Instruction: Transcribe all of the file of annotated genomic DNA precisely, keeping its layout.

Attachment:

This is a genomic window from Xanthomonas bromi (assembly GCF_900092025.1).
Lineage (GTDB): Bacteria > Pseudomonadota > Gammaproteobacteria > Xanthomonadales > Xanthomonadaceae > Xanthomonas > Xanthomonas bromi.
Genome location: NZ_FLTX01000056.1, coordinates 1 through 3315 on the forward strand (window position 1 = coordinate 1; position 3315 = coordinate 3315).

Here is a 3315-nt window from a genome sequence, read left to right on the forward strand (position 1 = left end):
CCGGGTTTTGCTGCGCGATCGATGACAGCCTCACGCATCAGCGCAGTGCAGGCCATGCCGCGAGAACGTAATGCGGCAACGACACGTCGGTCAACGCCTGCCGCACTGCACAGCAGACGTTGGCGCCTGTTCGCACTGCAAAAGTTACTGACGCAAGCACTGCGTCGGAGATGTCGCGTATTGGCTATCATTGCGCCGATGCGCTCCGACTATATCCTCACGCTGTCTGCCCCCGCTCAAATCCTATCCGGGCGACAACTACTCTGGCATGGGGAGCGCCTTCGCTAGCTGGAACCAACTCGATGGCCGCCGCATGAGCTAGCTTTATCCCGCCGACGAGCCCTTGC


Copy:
This is a genomic window from Xanthomonas bromi (assembly GCF_900092025.1).
Lineage (GTDB): Bacteria > Pseudomonadota > Gammaproteobacteria > Xanthomonadales > Xanthomonadaceae > Xanthomonas > Xanthomonas bromi.
Genome location: NZ_FLTX01000056.1, coordinates 1 through 3315 on the forward strand (window position 1 = coordinate 1; position 3315 = coordinate 3315).

Here is a 3315-nt window from a genome sequence, read left to right on the forward strand (position 1 = left end):
CCGGGTTTTGCTGCGCGATCGATGACAGCCTCACGCATCAGCGCAGTGCAGGCCATGCCGCGAGAACGTAATGCGGCAACGACACGTCGGTCAACGCCTGCCGCACTGCACAGCAGACGTTGGCGCCTGTTCGCACTGCAAAAGTTACTGACGCAAGCACTGCGTCGGAGATGTCGCGTATTGGCTATCATTGCGCCGATGCGCTCCGACTATATCCTCACGCTGTCTGCCCCCGCTCAAATCCTATCCGGGCGACAACTACTCTGGCATGGGGAGCGCCTTCGCTAGCTGGAACCAACTCGATGGCCGCCGCATGAGCTAGCTTTATCCCGCCGACGAGCCCTTGC